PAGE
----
Three months after announcing an inquiry into its archive, it emerged that Magnum Photos was still selling sexually explicit images of what appear to be children through third-party websites. An image of a half-naked child playing with their genitals was also available for purchase. Further images described as “juvenile prostitutes” were still for sale on the Magnum website itself until they were removed on Friday.
Magnum temporarily took its archive offline in August and a number of images by photographer David Alan Harvey were withdrawn. Shortly afterwards, Magnum’s president, Olivia Arthur, announced an internal review. Despite this, Harvey’s sexually explicit photographs — tagged “teenage girl – 13 to 18” — were this week still available for purchase through third-party websites that license the photographs from Magnum.
A number of images by Patrick Zachmann appear to have been removed from Magnum’s archive on Friday afternoon (November 6) after concerns were raised on Twitter.
Perhaps most problematic is a photograph by Zachmann that shows a young child (described by the metadata as 0-3 years old), drinking from a bottle of milk, naked from the waist down, and holding his penis. The image is accompanied by the title “FRANCE. Paris. Summer 2001” and is presented without further context. It was available to purchase without any restrictions until it was removed from the Magnum website on Friday November 6, but it remained available to purchase as of Monday November 9 through a third-party website.
Three images featured identifiable children photographed in 1993 during a police raid in Thailand on what is described in the caption as a “‘gay’ beach.” Several photographs describe the children — whose faces are visible — as “juvenile prostitutes.”
In the U.K., victims of sexual offenses must be kept anonymous in order to protect the victim from the potential of further trauma. It is now widely understood that children cannot be “prostitutes” but are instead victims of sexual exploitation and abuse.
Another of Zachmann’s photographs from Thailand shows identifiable girls that are described as “young prostitutes” in the image’s metadata, with the keywords “child employment” contained in the keywords.
When asked about the removal of images from its archive last week and the continued presence of problematic images on third-party websites, Magnum provided the following statement:
Magnum announced earlier this year that we were embarking on a re-examination of our past archives, with outside guidance.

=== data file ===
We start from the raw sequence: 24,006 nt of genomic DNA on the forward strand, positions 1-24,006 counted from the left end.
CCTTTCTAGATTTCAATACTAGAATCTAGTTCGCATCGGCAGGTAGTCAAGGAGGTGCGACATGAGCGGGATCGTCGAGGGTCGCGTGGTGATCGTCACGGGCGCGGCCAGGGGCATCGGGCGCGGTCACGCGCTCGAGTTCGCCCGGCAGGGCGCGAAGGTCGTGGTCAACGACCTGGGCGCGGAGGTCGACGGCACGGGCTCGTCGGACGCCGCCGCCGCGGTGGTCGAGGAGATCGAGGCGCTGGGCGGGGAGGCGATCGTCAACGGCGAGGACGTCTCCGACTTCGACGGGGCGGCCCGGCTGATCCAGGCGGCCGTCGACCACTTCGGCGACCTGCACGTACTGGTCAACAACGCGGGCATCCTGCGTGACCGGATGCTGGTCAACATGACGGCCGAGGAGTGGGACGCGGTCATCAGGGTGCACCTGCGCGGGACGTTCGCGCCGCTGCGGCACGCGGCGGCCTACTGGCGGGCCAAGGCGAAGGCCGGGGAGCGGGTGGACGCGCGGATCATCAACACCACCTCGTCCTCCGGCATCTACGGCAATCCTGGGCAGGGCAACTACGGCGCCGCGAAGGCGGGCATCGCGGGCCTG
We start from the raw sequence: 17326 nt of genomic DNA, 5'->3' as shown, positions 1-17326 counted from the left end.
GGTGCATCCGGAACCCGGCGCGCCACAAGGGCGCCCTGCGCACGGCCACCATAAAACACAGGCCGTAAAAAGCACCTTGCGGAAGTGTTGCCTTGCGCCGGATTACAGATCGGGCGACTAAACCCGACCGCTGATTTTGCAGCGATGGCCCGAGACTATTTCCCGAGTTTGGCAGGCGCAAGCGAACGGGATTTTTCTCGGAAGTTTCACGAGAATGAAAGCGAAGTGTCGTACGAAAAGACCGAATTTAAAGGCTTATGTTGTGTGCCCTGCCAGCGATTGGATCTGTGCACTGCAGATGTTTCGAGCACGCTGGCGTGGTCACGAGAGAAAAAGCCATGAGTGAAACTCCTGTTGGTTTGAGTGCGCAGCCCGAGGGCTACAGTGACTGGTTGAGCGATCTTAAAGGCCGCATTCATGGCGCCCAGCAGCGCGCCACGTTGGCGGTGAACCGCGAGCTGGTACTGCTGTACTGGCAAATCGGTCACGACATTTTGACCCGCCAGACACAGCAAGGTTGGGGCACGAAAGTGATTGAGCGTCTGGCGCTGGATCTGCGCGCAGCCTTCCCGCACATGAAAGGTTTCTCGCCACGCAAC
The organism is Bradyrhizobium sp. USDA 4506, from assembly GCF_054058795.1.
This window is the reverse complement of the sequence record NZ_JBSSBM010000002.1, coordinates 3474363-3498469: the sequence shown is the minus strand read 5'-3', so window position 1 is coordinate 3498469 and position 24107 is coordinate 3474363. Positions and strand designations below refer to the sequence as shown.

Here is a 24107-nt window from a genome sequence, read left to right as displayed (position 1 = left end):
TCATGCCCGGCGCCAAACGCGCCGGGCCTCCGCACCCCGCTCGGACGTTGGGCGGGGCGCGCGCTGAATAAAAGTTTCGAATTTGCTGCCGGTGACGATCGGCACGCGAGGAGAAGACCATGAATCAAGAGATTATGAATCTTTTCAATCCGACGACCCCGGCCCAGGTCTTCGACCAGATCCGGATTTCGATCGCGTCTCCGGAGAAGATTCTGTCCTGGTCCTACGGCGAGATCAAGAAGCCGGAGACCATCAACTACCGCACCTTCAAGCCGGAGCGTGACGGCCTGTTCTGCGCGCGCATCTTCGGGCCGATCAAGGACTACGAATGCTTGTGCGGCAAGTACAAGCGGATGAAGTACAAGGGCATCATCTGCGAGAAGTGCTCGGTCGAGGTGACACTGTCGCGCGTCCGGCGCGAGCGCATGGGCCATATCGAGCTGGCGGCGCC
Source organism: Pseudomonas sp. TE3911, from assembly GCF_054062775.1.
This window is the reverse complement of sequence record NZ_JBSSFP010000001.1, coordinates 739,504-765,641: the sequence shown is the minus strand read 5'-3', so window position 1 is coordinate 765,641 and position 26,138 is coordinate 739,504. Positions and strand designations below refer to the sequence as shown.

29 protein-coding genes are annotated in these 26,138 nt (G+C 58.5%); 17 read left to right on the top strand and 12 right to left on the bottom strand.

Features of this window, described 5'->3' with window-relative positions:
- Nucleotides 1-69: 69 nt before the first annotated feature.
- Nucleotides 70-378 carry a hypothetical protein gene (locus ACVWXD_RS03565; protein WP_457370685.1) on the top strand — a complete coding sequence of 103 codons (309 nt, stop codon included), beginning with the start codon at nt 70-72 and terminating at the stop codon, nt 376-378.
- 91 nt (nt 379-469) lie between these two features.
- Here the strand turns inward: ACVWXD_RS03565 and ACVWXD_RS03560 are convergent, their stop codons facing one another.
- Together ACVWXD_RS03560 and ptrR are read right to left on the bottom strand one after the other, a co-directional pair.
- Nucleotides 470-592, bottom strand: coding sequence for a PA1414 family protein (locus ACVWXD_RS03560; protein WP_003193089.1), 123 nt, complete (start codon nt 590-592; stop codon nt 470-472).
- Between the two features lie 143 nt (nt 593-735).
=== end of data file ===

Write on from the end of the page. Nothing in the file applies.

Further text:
Progress has already been made, but with almost one million images sitting across many different platforms and millions more tags amassed across our 73 year history, this was never going to be a quick process.
Everyone at Magnum remains committed to ensuring we carefully examine our archives to ensure we fully understand the implications of past work, both in terms of imagery and context.
Images and tags that have been found to be inappropriate have been removed, but there remains much work to be done. This is a journey with plenty of road ahead of us.
Magnum photographers are assisting by looking at their own archives and highlighting any problematic images. We are also grateful to others outside the organisation who have brought to our attention additional materials that the review has not yet addressed.
To be clear, Magnum is a rights-managed business and images are not licensed without the express permission of photographers and the company. We often refuse requests to license sensitive images and we always require them to be used responsibly in appropriate context as part of our usage agreement.
When asked previously, Magnum offered no comment on whether it had appointed the outside guidance mentioned in its statement on August 14. It also would not comment on whether it has been in contact with law enforcement.
In August, Magnum explained that while its inquiry into Harvey’s photographs was ongoing, the assumption that Harvey’s photographs might feature sexually exploited children was not correct. “It seems that at some point mis-tagging of these photos has led you to a mistaken conclusion that they represent something they do not,” Magnum stated in an email. The spokesperson for Magnum later clarified that “the review remains ongoing and Magnum has not reached a conclusion or made an assertion.”
Last month, in a separate issue relating to a historical accusation, Harvey was suspended by Magnum for one year following an investigation. A statement posted on the Magnum website explained that the investigation was carried out “by an independent investigator, Magnum’s board, with the assistance of outside legal counsel” and has “concluded that the behaviour represented a breach of its code of conduct and by-laws.”
Magnum has repeatedly refused to make its code of conduct public, stating that it is a confidential document.